First, hit a pair of free Downtown attractions: the 1861 vintage Greek Revival statehouse, which offers four free tours every weekend; and a historical marker on the spot where the first Wendy’s opened in 1969 (and closed in 2007). Pour out a Frosty (try to, anyway) for Dave Thomas, then pick a neighborhood. Maybe the 4th St corridor, a haven for music and under-$10 cocktails (both, if you poke your head into the Walrus). Or ply High St, a few blocks away, the straight shot from the Brewery District (not as many breweries as you’d hope, but home to quality holes-in-the-wall like Double Happiness) up to the Ohio State campus. That area’s best old-breed, sticky-beneath-your-Chucks rock joint, Bernie’s Bagels & Deli, shuttered last year. For sports, though, it’s still stacked. Find the Village Idiot, quite often home of $2 PBR tallboys or $7 pitchers.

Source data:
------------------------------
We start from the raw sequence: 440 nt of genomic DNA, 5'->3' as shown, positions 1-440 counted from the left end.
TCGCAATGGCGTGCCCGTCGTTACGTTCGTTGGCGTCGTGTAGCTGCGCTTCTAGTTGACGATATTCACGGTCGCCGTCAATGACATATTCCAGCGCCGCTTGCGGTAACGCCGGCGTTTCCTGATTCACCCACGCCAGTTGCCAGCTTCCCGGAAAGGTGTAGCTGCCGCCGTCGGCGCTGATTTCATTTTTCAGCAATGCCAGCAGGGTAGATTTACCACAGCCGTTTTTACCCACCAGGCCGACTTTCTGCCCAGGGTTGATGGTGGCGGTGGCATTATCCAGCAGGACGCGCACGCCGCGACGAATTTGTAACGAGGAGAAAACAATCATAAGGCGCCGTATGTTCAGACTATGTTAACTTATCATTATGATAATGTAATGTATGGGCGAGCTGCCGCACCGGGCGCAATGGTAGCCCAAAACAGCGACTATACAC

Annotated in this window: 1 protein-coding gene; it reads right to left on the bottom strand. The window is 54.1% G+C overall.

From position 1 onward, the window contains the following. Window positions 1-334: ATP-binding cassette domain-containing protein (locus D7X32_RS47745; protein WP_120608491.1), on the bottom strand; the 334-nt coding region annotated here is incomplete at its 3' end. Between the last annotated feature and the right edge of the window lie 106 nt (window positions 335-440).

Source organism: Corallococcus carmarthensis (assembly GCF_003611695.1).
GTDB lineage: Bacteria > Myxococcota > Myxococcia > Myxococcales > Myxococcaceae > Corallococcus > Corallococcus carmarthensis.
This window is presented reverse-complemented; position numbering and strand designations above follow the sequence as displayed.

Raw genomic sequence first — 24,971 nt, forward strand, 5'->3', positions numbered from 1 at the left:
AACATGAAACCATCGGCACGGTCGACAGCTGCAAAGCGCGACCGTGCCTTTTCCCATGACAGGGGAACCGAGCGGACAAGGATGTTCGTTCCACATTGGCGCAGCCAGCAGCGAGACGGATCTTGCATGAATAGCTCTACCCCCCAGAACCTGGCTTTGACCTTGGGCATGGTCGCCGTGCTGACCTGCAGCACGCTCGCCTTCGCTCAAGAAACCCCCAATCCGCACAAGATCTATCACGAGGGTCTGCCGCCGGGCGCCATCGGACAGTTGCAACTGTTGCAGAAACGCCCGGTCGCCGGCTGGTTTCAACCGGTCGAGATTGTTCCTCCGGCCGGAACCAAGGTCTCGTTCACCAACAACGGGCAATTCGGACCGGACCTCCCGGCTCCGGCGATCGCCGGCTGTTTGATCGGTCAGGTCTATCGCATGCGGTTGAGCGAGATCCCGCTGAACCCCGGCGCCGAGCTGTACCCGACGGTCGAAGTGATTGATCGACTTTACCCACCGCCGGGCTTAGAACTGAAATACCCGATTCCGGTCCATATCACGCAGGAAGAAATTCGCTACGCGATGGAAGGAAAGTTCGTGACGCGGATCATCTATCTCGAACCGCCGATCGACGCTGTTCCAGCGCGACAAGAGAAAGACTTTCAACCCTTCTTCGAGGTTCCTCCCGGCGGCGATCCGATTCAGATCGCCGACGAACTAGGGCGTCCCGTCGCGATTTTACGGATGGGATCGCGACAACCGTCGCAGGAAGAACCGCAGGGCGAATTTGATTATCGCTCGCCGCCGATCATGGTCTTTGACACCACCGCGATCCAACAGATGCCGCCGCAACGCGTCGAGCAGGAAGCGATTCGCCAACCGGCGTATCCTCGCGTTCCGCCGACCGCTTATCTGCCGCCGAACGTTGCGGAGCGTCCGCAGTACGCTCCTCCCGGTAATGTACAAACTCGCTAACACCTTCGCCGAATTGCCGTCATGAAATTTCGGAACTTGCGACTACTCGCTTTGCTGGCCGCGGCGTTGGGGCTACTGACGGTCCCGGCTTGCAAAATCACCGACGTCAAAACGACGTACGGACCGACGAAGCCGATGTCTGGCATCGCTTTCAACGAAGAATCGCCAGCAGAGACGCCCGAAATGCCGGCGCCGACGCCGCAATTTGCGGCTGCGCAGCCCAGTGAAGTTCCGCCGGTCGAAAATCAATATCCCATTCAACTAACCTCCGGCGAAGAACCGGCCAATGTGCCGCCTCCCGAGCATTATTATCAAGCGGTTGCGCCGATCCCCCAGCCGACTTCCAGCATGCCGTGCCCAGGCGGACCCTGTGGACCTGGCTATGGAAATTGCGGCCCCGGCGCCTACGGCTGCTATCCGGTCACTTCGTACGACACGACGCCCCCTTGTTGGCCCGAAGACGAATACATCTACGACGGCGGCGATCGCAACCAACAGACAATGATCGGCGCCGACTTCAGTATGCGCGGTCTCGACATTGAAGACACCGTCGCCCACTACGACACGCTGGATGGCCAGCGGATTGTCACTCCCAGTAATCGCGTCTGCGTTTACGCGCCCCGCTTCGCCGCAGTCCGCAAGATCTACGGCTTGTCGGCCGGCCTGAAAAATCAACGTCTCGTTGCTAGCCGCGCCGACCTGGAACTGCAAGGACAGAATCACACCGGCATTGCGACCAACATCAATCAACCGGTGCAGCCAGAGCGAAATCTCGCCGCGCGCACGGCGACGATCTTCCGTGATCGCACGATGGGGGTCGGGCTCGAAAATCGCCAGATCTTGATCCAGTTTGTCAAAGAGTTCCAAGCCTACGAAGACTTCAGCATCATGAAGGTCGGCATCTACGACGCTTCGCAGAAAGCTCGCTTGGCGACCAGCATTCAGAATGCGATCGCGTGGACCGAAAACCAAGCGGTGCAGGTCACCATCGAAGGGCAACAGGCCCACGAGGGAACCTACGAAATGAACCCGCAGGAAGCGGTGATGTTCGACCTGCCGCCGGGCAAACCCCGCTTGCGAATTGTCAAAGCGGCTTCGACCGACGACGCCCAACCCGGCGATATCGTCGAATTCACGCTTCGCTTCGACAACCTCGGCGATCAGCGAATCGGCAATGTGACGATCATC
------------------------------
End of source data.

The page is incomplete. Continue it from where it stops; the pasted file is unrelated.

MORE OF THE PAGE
Columbus is more than an NFL factory barnacled by purveyors of near-free lager. File all of these under cheap and better than you’d expect: the Columbus Museum of Art (free on Sundays), fresh off a $38 million renovation; the regular Moonlight Market of pop-up shops and street eats; COSI, the hands-on science museum, mostly for kids but you can always shove past them; and the Scioto Mile, an always-expanding 175-acre park in the bend of the Scioto River, where you can go kayaking or hit the public rock-climbing wall as surely as you can find a food truck, group yoga session, or free outdoor concert. — Sam Eifling, Thrillist Travel editor